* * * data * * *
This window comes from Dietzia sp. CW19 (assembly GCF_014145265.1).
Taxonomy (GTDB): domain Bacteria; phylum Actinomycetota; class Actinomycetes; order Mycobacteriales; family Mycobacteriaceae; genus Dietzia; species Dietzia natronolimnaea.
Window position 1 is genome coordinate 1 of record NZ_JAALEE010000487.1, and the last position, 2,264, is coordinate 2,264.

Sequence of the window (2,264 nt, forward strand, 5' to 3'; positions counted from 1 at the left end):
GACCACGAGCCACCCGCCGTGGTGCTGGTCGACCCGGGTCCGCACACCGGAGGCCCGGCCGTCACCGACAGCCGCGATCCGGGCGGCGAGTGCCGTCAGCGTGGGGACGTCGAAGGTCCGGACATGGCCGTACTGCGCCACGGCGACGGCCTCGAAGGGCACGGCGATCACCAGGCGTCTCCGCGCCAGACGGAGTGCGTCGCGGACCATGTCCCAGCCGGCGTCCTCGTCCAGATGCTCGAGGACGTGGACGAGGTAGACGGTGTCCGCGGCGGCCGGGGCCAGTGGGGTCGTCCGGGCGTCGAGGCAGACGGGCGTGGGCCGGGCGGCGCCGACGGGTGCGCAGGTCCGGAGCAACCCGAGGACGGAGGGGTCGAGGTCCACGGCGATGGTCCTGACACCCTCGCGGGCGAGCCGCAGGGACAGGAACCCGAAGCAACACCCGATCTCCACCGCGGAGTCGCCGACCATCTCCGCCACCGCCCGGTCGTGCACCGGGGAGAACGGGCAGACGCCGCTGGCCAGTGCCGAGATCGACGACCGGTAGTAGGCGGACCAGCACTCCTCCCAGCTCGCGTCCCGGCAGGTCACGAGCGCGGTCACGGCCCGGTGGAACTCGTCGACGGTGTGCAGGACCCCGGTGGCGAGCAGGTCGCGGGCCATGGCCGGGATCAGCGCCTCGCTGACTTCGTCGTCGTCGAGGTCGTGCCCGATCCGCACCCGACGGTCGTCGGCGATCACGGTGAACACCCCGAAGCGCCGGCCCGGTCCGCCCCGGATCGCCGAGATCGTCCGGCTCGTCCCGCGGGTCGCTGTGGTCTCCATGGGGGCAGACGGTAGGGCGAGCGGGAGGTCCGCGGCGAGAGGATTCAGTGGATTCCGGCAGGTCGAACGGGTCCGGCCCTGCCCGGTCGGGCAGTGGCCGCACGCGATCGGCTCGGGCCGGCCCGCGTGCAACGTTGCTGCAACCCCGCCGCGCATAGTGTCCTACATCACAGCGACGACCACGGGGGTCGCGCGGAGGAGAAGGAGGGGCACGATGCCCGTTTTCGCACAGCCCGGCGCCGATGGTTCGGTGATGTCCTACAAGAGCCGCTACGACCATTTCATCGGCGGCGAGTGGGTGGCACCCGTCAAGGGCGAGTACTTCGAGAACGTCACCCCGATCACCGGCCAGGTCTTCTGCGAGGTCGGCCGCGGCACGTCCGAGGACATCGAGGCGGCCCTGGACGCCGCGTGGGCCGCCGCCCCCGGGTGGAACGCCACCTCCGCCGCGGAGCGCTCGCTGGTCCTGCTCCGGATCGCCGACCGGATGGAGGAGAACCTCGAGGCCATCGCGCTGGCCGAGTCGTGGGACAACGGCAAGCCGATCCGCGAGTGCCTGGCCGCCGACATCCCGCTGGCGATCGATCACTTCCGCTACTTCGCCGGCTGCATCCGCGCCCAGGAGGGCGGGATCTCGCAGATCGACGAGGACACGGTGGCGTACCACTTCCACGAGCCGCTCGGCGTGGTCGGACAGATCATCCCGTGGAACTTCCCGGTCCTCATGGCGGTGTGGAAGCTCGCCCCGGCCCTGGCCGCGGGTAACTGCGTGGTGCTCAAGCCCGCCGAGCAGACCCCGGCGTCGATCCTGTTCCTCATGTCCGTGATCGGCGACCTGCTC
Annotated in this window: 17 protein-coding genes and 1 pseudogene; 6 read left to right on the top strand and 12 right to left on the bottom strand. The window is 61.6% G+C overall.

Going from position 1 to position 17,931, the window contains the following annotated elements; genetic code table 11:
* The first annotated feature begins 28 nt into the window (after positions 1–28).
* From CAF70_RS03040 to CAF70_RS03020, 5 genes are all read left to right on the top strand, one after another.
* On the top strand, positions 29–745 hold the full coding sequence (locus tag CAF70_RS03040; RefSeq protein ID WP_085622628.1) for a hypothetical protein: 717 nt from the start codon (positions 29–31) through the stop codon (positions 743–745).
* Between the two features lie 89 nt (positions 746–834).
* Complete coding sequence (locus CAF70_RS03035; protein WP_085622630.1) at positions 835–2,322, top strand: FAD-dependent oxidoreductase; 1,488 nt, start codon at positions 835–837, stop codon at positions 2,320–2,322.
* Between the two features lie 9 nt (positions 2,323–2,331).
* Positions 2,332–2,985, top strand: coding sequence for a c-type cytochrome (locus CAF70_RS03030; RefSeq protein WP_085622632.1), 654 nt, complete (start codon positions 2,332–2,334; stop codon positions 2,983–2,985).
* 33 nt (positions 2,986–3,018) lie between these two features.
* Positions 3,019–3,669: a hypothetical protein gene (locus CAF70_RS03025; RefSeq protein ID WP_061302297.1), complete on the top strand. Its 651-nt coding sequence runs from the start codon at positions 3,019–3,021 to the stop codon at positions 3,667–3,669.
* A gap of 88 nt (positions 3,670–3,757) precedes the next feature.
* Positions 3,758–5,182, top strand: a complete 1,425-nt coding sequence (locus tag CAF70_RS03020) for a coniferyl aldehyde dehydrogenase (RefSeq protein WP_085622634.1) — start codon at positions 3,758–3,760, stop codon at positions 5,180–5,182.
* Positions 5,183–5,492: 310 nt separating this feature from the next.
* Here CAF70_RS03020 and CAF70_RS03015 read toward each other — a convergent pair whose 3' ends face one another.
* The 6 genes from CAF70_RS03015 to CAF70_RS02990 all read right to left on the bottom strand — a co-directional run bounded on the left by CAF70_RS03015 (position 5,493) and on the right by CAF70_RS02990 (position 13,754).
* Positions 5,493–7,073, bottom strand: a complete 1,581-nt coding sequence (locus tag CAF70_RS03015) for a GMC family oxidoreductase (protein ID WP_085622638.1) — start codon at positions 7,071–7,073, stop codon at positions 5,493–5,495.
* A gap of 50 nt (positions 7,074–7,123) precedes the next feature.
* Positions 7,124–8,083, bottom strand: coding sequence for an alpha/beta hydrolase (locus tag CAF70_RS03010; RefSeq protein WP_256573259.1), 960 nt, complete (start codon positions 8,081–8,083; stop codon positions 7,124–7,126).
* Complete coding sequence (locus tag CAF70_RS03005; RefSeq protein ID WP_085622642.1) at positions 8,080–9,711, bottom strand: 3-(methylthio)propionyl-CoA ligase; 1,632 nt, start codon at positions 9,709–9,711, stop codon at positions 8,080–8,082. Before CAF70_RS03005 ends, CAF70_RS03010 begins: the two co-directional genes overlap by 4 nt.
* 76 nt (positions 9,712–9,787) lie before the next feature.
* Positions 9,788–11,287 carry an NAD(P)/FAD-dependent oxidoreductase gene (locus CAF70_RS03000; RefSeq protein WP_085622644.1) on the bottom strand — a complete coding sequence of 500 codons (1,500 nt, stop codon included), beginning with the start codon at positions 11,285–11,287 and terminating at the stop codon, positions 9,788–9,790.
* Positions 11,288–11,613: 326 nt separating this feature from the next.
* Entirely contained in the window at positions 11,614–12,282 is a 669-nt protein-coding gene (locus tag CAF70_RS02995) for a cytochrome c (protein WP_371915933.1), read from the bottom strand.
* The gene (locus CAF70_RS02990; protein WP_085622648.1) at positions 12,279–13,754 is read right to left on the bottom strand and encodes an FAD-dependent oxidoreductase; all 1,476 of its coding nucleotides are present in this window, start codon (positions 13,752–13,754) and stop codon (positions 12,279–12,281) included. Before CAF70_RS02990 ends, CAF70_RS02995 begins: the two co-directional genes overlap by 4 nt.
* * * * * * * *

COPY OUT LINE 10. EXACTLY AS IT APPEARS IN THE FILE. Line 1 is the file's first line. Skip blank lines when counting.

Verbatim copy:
* On the top strand, positions 29–745 hold the full coding sequence (locus tag CAF70_RS03040; RefSeq protein ID WP_085622628.1) for a hypothetical protein: 717 nt from the start codon (positions 29–31) through the stop codon (positions 743–745).